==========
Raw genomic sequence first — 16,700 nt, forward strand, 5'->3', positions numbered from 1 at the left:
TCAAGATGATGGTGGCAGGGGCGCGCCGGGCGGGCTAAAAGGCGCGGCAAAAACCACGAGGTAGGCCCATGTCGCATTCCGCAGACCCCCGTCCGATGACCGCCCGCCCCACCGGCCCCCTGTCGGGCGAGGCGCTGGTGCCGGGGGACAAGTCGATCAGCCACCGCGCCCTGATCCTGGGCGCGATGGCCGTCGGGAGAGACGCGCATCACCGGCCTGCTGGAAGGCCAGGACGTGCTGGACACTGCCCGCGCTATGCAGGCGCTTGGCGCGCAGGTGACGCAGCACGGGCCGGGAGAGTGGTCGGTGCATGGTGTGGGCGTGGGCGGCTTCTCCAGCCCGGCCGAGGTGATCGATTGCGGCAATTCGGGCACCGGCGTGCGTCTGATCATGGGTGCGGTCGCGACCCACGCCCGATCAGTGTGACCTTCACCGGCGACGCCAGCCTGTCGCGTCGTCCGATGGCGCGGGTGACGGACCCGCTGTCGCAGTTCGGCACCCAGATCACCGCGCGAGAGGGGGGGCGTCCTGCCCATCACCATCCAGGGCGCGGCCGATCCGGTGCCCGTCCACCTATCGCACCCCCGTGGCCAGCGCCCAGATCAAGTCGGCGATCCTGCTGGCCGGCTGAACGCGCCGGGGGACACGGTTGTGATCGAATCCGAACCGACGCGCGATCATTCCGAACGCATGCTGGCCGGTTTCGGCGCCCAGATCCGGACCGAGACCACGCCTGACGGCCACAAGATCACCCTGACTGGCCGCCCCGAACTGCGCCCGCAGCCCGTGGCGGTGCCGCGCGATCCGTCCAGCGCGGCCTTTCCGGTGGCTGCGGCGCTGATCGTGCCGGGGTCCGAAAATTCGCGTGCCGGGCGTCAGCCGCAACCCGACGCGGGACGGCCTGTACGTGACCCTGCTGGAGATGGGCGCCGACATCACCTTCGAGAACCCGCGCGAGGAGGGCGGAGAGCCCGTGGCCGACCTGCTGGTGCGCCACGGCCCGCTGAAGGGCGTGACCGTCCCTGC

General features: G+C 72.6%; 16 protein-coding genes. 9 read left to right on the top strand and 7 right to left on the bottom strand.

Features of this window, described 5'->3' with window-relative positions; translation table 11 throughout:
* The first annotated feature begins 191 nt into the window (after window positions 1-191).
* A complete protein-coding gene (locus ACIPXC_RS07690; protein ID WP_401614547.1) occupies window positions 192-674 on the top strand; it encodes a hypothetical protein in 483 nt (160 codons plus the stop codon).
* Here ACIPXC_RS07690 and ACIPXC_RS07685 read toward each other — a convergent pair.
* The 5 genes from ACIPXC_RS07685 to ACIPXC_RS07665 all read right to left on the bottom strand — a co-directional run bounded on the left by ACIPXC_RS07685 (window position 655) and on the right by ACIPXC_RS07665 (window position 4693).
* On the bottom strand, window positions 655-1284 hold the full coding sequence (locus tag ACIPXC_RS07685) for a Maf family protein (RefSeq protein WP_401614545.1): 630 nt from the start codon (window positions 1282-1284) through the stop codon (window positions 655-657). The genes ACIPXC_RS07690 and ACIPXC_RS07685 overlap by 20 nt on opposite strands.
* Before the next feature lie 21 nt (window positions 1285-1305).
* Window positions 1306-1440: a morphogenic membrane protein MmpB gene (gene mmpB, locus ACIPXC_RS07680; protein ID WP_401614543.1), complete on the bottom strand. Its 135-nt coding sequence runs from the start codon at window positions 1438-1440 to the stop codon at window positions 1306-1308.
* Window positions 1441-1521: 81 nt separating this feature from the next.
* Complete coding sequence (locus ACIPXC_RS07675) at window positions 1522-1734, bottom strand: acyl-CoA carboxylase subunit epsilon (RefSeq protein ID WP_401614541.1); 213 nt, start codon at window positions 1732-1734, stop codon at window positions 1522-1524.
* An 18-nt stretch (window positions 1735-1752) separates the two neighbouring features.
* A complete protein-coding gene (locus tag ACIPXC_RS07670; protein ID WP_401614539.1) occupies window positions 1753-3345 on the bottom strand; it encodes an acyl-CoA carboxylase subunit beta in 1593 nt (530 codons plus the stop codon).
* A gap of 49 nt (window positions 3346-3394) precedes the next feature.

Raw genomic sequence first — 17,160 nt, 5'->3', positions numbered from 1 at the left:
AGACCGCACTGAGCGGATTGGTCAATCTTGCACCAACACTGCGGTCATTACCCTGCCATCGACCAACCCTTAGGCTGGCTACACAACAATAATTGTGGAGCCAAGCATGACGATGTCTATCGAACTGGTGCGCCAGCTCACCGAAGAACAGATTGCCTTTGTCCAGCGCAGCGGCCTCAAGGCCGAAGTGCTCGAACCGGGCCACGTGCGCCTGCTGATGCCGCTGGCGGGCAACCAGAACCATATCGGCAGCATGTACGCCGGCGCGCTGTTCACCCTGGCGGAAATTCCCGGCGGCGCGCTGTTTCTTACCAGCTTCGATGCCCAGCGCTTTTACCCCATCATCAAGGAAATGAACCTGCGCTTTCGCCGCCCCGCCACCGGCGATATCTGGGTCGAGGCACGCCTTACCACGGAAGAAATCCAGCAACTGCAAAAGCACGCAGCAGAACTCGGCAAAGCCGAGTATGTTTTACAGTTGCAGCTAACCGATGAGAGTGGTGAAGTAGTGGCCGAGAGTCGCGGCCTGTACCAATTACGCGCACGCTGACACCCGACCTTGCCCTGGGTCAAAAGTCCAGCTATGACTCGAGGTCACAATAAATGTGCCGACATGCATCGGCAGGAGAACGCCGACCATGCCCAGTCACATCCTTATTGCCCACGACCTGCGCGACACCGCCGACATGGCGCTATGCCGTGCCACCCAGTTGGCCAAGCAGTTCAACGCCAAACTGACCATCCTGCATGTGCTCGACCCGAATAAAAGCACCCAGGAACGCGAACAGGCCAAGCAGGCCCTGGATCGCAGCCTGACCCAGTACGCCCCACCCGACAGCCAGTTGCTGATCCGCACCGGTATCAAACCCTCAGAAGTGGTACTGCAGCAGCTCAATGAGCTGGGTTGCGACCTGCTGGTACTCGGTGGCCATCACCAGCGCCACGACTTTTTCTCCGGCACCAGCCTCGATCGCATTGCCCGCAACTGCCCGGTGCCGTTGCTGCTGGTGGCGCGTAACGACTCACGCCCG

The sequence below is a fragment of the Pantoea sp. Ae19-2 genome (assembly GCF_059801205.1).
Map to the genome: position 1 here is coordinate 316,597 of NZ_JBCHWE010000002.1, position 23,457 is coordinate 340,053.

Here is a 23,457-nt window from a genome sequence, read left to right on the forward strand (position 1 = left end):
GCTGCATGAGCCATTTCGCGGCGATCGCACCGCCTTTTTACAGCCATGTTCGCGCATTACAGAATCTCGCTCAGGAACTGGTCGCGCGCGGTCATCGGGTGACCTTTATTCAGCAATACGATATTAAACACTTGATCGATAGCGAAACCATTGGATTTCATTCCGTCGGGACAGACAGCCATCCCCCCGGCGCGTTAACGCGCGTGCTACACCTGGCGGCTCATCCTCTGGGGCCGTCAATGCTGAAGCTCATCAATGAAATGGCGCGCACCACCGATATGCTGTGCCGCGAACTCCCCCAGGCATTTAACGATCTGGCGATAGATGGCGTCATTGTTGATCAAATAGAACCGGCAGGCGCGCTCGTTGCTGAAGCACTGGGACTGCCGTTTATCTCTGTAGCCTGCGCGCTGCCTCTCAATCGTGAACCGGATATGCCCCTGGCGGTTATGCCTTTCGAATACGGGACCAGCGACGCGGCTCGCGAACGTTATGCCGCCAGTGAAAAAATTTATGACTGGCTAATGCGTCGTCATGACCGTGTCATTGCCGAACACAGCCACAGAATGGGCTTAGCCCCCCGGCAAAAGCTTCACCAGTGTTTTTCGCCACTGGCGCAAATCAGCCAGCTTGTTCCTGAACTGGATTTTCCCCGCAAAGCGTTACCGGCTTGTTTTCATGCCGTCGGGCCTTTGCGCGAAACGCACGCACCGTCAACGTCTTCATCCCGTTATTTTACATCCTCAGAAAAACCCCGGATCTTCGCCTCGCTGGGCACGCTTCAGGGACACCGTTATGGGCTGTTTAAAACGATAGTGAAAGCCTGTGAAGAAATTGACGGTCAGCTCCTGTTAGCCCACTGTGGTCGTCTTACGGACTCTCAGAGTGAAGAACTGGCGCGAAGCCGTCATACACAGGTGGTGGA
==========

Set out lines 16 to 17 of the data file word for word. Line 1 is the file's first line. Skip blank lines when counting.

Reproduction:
* A gap of 49 nt (window positions 3346-3394) precedes the next feature.

Raw genomic sequence first — 17,160 nt, 5'->3', positions numbered from 1 at the left: